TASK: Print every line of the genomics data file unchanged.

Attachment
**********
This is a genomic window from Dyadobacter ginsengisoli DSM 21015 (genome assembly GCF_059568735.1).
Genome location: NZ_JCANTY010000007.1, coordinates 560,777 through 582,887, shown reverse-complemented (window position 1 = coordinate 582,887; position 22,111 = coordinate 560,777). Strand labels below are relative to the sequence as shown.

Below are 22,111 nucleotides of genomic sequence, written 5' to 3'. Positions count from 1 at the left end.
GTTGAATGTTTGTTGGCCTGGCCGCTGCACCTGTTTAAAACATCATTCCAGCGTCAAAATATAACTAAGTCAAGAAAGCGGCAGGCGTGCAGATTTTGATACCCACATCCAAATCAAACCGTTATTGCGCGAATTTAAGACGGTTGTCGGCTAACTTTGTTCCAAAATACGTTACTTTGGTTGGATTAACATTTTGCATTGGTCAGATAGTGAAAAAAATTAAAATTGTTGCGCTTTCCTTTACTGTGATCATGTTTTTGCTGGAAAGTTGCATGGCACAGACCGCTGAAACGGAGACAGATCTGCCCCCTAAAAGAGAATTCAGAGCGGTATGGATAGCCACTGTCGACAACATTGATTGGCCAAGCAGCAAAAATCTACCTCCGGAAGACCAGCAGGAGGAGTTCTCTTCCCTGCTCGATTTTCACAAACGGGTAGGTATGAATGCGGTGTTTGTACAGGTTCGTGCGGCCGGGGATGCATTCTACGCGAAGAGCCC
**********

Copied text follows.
This is a genomic window from Dyadobacter ginsengisoli DSM 21015 (genome assembly GCF_059568735.1).
Genome location: NZ_JCANTY010000007.1, coordinates 560,777 through 582,887, shown reverse-complemented (window position 1 = coordinate 582,887; position 22,111 = coordinate 560,777). Strand labels below are relative to the sequence as shown.

Below are 22,111 nucleotides of genomic sequence, written 5' to 3'. Positions count from 1 at the left end.
GTTGAATGTTTGTTGGCCTGGCCGCTGCACCTGTTTAAAACATCATTCCAGCGTCAAAATATAACTAAGTCAAGAAAGCGGCAGGCGTGCAGATTTTGATACCCACATCCAAATCAAACCGTTATTGCGCGAATTTAAGACGGTTGTCGGCTAACTTTGTTCCAAAATACGTTACTTTGGTTGGATTAACATTTTGCATTGGTCAGATAGTGAAAAAAATTAAAATTGTTGCGCTTTCCTTTACTGTGATCATGTTTTTGCTGGAAAGTTGCATGGCACAGACCGCTGAAACGGAGACAGATCTGCCCCCTAAAAGAGAATTCAGAGCGGTATGGATAGCCACTGTCGACAACATTGATTGGCCAAGCAGCAAAAATCTACCTCCGGAAGACCAGCAGGAGGAGTTCTCTTCCCTGCTCGATTTTCACAAACGGGTAGGTATGAATGCGGTGTTTGTACAGGTTCGTGCGGCCGGGGATGCATTCTACGCGAAGAGCCC